1 The Impact of the Financial Crisis on UK Company Performance Rebecca Riley*, Chiara Rosazza Bondibene* and Garry Young** *National Institute of Economic and Social Research & CFM **Bank of England & CFM 24 June 2014 Using Secondary Data Analysis to Research Economic Performance Economic Performance, Policy and Management Cluster Roundtable ESRC Secondary Data Analysis Initiative NIESR, London Disclaimers: Any views expressed cannot be taken to represent those of the Bank of England or to state Bank of England policy. This work contains statistical data which is Crown Copyright; it has been made available by the Office for National Statistics (ONS) through the Secure Data Service (SDS) and has been used by permission. Neither the ONS nor SDS bear any responsibility for the analysis or interpretation of the data reported here. This work uses research datasets which may not exactly reproduce National Statistics aggregates. Acknowledgements: The financial support of the Economic and Social Research Council grant reference ES/K00378X/1 is gratefully acknowledged.
2 Motivation Stylised facts UK labour productivity fell sharply during the recession of and recovered only sluggishly after that In level terms productivity is currently around 15% below a simple extrapolation of its pre-crisis trend In sharp contrast with the experience of other post-war recessions in the UK when the fall was less steep and the recovery was quicker By 2012 the stock of real bank debt held by UK corporations was more than 20% below its peak before the crisis, much of which reflected a tightening of credit supply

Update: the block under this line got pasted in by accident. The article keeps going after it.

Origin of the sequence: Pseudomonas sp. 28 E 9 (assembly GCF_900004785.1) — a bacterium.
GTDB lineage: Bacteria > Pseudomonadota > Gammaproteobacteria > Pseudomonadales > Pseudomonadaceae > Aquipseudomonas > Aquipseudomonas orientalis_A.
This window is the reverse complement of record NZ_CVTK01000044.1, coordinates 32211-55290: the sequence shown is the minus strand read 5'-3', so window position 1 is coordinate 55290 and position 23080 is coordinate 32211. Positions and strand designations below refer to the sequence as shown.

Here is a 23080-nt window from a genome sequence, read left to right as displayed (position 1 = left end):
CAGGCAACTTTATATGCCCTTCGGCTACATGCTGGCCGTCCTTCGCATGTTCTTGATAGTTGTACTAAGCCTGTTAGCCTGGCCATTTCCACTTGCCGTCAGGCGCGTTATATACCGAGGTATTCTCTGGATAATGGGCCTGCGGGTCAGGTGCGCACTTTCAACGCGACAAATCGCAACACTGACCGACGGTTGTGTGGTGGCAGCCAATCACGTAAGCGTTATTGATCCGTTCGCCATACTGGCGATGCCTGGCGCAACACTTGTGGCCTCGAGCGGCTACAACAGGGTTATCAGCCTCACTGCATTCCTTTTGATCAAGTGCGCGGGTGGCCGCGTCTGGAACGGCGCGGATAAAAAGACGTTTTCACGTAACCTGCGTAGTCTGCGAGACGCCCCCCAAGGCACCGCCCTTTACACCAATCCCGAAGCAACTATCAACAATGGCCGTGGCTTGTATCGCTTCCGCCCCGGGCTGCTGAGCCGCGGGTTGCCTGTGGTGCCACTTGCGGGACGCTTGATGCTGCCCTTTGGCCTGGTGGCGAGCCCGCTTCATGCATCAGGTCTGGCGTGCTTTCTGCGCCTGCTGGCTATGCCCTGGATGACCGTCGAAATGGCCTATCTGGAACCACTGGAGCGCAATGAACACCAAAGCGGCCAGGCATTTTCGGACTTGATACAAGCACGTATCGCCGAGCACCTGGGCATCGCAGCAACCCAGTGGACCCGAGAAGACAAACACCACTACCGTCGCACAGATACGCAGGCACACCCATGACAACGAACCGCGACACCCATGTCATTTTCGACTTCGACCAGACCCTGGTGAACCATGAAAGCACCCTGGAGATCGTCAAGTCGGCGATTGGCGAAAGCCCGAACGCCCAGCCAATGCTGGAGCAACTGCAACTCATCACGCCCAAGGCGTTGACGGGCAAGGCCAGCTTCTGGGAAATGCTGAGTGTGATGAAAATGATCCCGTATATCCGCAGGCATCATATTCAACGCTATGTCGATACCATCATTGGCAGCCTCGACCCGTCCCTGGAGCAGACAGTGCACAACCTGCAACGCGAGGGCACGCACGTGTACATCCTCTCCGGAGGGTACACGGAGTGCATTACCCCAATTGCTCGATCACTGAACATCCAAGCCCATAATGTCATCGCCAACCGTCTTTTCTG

3 Productivity and bank lending following recessions Constant Price GDP Per worker ( 000, per quarter) Real stock of PNFC Bank debt outstanding ( bn)
4 What can we learn about the banking crisis and productivity by looking at firm level data? A banking crisis may inhibit efficient resource allocation across businesses Using firm level data we can examine whether aggregate productivity weakness arises because of resource misallocation between existing firms and/or a lack of creative destruction or cleansing effect of recession And may hinder investment growth Using firm level data we can measure these effects by comparing credit constrained bank dependent firms to similar firms that do not rely on bank finance or that were not credit constrained
5 Using firm-level data to break down productivity growth into different components Overall productivity growth = Average productivity growth within surviving businesses + Reallocation towards more productive surviving businesses + Reallocation towards new businesses + Reallocation from exiting businesses
6 Productivity dynamics: Related literature Other studies analyse the pattern of productivity dynamics in the wake of a financial crisis: Japan during the 1990s Griffin and Odaki (2009) US manufacturing firms during the Great Recession Foster, Grim and Haltiwanger (2013) UK firms during the Great Recession Barnett, Chiu, Franklin and Sebastia-Barriel (2014)